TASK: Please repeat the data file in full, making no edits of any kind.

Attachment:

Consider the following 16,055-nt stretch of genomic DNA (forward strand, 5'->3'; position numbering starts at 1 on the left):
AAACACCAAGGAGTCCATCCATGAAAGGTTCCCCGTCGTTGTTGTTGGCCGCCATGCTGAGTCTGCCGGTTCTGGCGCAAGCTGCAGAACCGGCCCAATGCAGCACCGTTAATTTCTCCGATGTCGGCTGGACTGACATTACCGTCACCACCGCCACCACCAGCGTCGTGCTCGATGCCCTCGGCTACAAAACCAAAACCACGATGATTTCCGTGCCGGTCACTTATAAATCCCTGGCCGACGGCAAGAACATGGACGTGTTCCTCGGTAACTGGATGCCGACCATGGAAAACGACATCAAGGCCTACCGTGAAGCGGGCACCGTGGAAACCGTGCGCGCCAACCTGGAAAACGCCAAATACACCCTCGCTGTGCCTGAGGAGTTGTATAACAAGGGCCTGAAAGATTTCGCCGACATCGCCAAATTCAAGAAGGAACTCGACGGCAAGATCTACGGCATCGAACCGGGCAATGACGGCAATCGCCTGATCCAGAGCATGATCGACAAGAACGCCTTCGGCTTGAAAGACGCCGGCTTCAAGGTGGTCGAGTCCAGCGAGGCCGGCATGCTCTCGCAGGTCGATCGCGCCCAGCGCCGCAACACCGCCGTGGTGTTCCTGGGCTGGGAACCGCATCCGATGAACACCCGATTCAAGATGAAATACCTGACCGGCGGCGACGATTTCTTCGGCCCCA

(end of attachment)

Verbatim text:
Consider the following 16,055-nt stretch of genomic DNA (forward strand, 5'->3'; position numbering starts at 1 on the left):
AAACACCAAGGAGTCCATCCATGAAAGGTTCCCCGTCGTTGTTGTTGGCCGCCATGCTGAGTCTGCCGGTTCTGGCGCAAGCTGCAGAACCGGCCCAATGCAGCACCGTTAATTTCTCCGATGTCGGCTGGACTGACATTACCGTCACCACCGCCACCACCAGCGTCGTGCTCGATGCCCTCGGCTACAAAACCAAAACCACGATGATTTCCGTGCCGGTCACTTATAAATCCCTGGCCGACGGCAAGAACATGGACGTGTTCCTCGGTAACTGGATGCCGACCATGGAAAACGACATCAAGGCCTACCGTGAAGCGGGCACCGTGGAAACCGTGCGCGCCAACCTGGAAAACGCCAAATACACCCTCGCTGTGCCTGAGGAGTTGTATAACAAGGGCCTGAAAGATTTCGCCGACATCGCCAAATTCAAGAAGGAACTCGACGGCAAGATCTACGGCATCGAACCGGGCAATGACGGCAATCGCCTGATCCAGAGCATGATCGACAAGAACGCCTTCGGCTTGAAAGACGCCGGCTTCAAGGTGGTCGAGTCCAGCGAGGCCGGCATGCTCTCGCAGGTCGATCGCGCCCAGCGCCGCAACACCGCCGTGGTGTTCCTGGGCTGGGAACCGCATCCGATGAACACCCGATTCAAGATGAAATACCTGACCGGCGGCGACGATTTCTTCGGCCCCA